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I agree with Creekcat that your further description sounds like a "frost-proof" yard hydrant installed to allow year-round access to your domestic water outside the house. Just like fire hydrants, these smaller cousins have a valve located in the earth below the local frost line (you hope anyway) which have a port that will allow them to drain water from above the valve when turned off.

I installed one of these on the farm a few years back (from Lowe's or Home Depot):

Hydrant Lengths | Simmons Manufacturing Company :: Manufacturer of high quality American made water well supplies since 1957

They come in a variety of lengths depending on how deep the local frost line is. Here and probably through most of Tennessee frost line is about 24 inches to be safe. In places like Minnesota and Vermont it may be four feet. You hydrant being four feet tall makes me wonder how long the part below the ground is. All the ones I have seen in stores have a 1" galvanized riser- 2-1/2" sounds unusually large.
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Old 06-07-2013, 11:35 AM
 
Location: Winchester, TN
5 posts, read 5,655 times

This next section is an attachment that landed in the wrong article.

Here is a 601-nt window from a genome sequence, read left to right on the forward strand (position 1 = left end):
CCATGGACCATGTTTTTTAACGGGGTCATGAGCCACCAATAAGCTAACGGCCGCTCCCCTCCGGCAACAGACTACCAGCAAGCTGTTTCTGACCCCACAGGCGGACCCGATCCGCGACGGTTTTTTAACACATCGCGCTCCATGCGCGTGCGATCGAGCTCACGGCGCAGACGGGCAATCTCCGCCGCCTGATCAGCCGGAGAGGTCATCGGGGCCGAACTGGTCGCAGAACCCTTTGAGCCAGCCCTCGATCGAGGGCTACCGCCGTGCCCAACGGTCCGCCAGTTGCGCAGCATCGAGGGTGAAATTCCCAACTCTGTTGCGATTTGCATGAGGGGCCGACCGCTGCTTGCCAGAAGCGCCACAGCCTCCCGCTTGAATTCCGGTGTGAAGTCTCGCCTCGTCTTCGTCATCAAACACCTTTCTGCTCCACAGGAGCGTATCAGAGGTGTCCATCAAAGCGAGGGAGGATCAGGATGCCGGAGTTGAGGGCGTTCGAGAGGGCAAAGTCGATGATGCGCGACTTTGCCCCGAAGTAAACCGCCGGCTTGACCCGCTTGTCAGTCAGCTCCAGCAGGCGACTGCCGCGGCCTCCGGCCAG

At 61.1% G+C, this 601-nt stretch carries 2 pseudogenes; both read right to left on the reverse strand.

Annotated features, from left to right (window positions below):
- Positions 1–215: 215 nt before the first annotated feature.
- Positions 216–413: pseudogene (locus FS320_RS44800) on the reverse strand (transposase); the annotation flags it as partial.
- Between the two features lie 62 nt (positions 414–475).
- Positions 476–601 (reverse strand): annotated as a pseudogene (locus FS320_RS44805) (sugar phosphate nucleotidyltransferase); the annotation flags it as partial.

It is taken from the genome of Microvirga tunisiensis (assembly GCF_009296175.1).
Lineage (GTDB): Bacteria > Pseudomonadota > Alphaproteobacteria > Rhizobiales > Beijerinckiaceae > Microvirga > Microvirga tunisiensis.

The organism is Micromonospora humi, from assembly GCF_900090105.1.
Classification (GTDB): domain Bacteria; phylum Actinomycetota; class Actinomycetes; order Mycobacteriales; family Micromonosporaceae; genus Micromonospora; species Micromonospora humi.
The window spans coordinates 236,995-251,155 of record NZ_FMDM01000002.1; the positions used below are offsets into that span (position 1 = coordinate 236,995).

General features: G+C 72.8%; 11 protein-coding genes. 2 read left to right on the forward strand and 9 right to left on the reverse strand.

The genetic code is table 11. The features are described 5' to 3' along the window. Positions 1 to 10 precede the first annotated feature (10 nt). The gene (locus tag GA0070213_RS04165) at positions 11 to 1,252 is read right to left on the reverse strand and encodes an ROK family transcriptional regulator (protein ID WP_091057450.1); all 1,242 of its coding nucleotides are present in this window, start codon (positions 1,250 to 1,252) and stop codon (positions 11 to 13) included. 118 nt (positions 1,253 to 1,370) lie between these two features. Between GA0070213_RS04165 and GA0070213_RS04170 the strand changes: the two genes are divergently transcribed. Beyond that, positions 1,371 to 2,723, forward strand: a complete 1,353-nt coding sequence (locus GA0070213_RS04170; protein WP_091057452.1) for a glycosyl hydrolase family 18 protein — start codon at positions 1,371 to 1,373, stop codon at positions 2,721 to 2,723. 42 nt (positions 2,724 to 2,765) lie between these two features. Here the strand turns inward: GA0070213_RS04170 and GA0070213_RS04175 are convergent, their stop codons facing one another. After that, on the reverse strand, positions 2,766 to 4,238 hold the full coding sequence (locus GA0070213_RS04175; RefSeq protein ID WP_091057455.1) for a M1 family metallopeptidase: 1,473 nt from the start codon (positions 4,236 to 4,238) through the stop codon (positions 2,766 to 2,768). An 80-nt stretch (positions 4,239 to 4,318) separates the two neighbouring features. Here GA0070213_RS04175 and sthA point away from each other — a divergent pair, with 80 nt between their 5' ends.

Reputation: 10
Creekcat - what a great idea. Will do that as soon as I get back to Decherd. Thanks!

Jim37680 - Yes, 2 1/2" IS large. That's why I got confused... and disappointed. I thought I found a home off the grid, except for electric, which I was also going to do without. Now I found that the "gas" wall heaters are actually electric, it has a well, but the hole has been filled with broken pieces of brick, and the cistern has been filled with dirt, so is unusable. I was also led to believe the wiring was all brand new too, but the only thing new was the breaker box. Now I'm totally unhappy with the property. I used up all my money moving. There are SO many dishonest people out there. I trusted the real estate agent, because she said she was a Christian. Will say anything to sell a house! I'm really bummed. I could just cry...
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Old 06-09-2013, 06:21 PM
 
Location: Sullivan County, Tennessee
427 posts, read 893,760 times
Reputation: 393
Even real estate agents and car salesmen may actually be Christians. But, keep a close eye on them when passing the offering plate. Just joking mostly!

I see the Christian card played a lot in advertising in this area but sadly it doesn't seem to mean much ethically other than as just another tool to gain the other person's confidence.

The filled-in well might still be usable if it is an old hand dug well and if the brick can removed. If it is a narrow bore drilled well then the only way to remove the fill would probably be to re-drill the bore (6"). There may be a good reason the well was abandoned such as contamination or tendency to go dry during dry spells. The presence of a cistern also makes me wonder if the well was ever adequate.
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Old 06-09-2013, 09:58 PM
 
Location: Deane Hill, Knoxville, Tennessee
22,187 posts, read 42,663,351 times
Reputation: 12716
If what you say it true, that the agent misrepresented the property, this is where you need to start.

Tennessee Real Estate Commission - How to File a Complaint